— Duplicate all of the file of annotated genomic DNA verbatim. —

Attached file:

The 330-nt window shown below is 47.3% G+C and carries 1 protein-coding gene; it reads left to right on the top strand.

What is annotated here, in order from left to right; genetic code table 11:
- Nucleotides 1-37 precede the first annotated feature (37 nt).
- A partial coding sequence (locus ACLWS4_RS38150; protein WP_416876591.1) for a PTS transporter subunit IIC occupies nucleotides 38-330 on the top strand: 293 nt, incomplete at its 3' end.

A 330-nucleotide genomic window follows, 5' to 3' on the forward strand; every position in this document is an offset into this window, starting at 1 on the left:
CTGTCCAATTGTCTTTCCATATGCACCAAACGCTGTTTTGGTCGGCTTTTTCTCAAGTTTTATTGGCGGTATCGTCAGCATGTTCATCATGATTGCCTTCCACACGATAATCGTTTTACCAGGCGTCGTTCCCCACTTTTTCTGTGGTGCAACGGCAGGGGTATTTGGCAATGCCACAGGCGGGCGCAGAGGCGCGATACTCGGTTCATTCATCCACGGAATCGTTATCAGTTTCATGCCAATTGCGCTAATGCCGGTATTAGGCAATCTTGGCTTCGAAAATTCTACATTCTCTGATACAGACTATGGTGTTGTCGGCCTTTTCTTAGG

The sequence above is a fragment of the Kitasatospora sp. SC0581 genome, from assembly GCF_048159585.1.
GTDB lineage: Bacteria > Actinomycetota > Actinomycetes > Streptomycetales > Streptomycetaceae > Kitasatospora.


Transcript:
The 330-nt window shown below is 47.3% G+C and carries 1 protein-coding gene; it reads left to right on the top strand.

What is annotated here, in order from left to right; genetic code table 11:
- Nucleotides 1-37 precede the first annotated feature (37 nt).
- A partial coding sequence (locus ACLWS4_RS38150; protein WP_416876591.1) for a PTS transporter subunit IIC occupies nucleotides 38-330 on the top strand: 293 nt, incomplete at its 3' end.

A 330-nucleotide genomic window follows, 5' to 3' on the forward strand; every position in this document is an offset into this window, starting at 1 on the left:
CTGTCCAATTGTCTTTCCATATGCACCAAACGCTGTTTTGGTCGGCTTTTTCTCAAGTTTTATTGGCGGTATCGTCAGCATGTTCATCATGATTGCCTTCCACACGATAATCGTTTTACCAGGCGTCGTTCCCCACTTTTTCTGTGGTGCAACGGCAGGGGTATTTGGCAATGCCACAGGCGGGCGCAGAGGCGCGATACTCGGTTCATTCATCCACGGAATCGTTATCAGTTTCATGCCAATTGCGCTAATGCCGGTATTAGGCAATCTTGGCTTCGAAAATTCTACATTCTCTGATACAGACTATGGTGTTGTCGGCCTTTTCTTAGG

The sequence above is a fragment of the Kitasatospora sp. SC0581 genome, from assembly GCF_048159585.1.
GTDB lineage: Bacteria > Actinomycetota > Actinomycetes > Streptomycetales > Streptomycetaceae > Kitasatospora.